• AZT: Zidovudine. Best practice: Spell out "zidovudine"; can be mistaken for azithromycin, azathioprine, or aztreonam.
  • CPZ: Compazine (generic: prochlorperazine). Best practice: Spell out "Compazine"; can be misinterpreted as chlorpromazine.
  • CR: Controlled release. A controlled release formulation releases medicine at a predictable rate to achieve optimal, known drug concentrations in the blood.
  • DR: Delayed release. Indicates medication is formulated to release the medicine after taking it, often in a special part of the digestive tract. For example, enteric coated (EC) aspirin is designed to release in the intestine instead of the stomach to help lessen stomach upset.
  • ER: Extended release or emergency room. Extended release dosage forms release the medicine more slowly and it lasts longer, which means you may only need to take the medicine once per day instead of two or three times. Best practice: Spell out intended meaning to lessen confusion.
  • Fe: Iron. Iron is a common dietary mineral needed by your body for growth and development. It helps to make hemoglobin, a part of your red blood cells.
  • HCT: Hydrocortisone. A common cortisone cream sold over-the-the-counter in lower strength in the U.S. Used to help lessen redness, swelling an itching on the skin. Best practice:Spell out "hydrocortisone"; can be mistaken for hydrochlorothiazide.
  • HCTZ: Hydrochlorothiazide. A common diuretic medicine (“water pill”) to help lower water retention (edema) and blood pressure in the body. Best practice: Spell out "hydrochlorothiazide"; can be mistaken for hydrocortisone.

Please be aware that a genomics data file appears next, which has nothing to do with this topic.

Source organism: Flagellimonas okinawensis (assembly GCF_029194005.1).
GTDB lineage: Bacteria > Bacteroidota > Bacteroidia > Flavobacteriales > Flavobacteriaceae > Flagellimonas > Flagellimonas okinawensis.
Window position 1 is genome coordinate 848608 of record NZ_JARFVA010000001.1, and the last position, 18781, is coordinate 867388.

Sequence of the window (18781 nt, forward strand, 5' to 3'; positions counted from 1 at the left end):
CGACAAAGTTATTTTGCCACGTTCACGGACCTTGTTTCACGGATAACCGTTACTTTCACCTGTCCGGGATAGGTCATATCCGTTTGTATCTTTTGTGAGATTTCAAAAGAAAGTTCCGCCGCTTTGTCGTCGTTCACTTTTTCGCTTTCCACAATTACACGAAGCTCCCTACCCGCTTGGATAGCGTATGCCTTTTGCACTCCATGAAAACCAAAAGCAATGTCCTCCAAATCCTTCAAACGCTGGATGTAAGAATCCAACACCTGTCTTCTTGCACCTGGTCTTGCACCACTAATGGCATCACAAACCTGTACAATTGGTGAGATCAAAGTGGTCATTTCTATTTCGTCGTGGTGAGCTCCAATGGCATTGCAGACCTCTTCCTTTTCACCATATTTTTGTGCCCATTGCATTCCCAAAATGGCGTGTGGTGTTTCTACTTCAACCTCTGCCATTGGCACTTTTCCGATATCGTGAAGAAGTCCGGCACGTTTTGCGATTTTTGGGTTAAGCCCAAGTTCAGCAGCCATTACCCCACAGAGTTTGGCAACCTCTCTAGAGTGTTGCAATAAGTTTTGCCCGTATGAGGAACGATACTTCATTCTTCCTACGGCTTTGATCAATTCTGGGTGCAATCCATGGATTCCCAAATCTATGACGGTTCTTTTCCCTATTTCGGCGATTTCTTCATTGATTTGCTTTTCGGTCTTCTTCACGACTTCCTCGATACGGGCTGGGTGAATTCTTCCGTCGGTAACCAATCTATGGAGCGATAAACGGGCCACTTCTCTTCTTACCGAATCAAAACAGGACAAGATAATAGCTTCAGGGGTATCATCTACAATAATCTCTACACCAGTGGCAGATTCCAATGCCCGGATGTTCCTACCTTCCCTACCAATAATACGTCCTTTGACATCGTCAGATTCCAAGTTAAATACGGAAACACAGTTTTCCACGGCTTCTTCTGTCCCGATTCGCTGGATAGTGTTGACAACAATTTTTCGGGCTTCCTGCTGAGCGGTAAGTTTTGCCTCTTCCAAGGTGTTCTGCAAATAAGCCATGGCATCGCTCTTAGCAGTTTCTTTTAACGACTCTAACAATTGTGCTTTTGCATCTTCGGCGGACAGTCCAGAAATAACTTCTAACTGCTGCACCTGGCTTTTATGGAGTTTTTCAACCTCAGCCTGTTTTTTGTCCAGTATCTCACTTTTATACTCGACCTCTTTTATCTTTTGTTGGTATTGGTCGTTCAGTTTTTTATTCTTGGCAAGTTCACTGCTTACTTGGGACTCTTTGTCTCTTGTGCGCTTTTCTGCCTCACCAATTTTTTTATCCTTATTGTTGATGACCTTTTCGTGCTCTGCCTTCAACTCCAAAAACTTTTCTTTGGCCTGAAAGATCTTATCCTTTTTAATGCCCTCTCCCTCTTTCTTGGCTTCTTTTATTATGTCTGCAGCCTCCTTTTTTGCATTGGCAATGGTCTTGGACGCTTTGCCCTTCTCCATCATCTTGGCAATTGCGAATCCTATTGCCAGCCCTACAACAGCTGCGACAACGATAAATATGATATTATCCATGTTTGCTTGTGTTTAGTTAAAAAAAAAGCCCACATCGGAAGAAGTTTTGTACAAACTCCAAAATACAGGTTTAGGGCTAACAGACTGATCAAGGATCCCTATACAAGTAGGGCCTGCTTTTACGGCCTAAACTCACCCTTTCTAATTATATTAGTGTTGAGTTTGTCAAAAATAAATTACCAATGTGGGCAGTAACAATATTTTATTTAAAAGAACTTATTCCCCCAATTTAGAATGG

• K: Potassium. An essential mineral (often called an electrolyte) found in foods and drinks and required by the body. Potassium supports fluid levels inside the cells, muscle function, and normal blood pressure.
  • KOH: Potassium hydroxide. Healthcare providers may use the KOH preparation test to diagnose a possible fungal infection. Also a caustic chemical (potash) also used in manufacturing.
  • MgSO4**: Magnesium sulfate. A naturally occurring mineral important for muscles and nerve function in the body. Magnesium sulfate also increases water in the intestines and may be useful for constipation. May be given by intravenous infusion in the hospital to help prevent seizures of preeclampsia or eclampsia. Magnesium sulfate granules are often called epsom salts (bath salts for soaking). Best practice: Spell out "magnesium sulfate" per Joint Commission's "Do Not Use" List; can be confused with MSO4 (morphine sulfate).
  • MSO4**: Morphine sulfate. A potent opioid medicine that may be used to treat severe pain. Best practice: Spell out "morphine sulfate" per Joint Commission's "Do Not Use" List; can be confused with magnesium sulfate (MgSO4).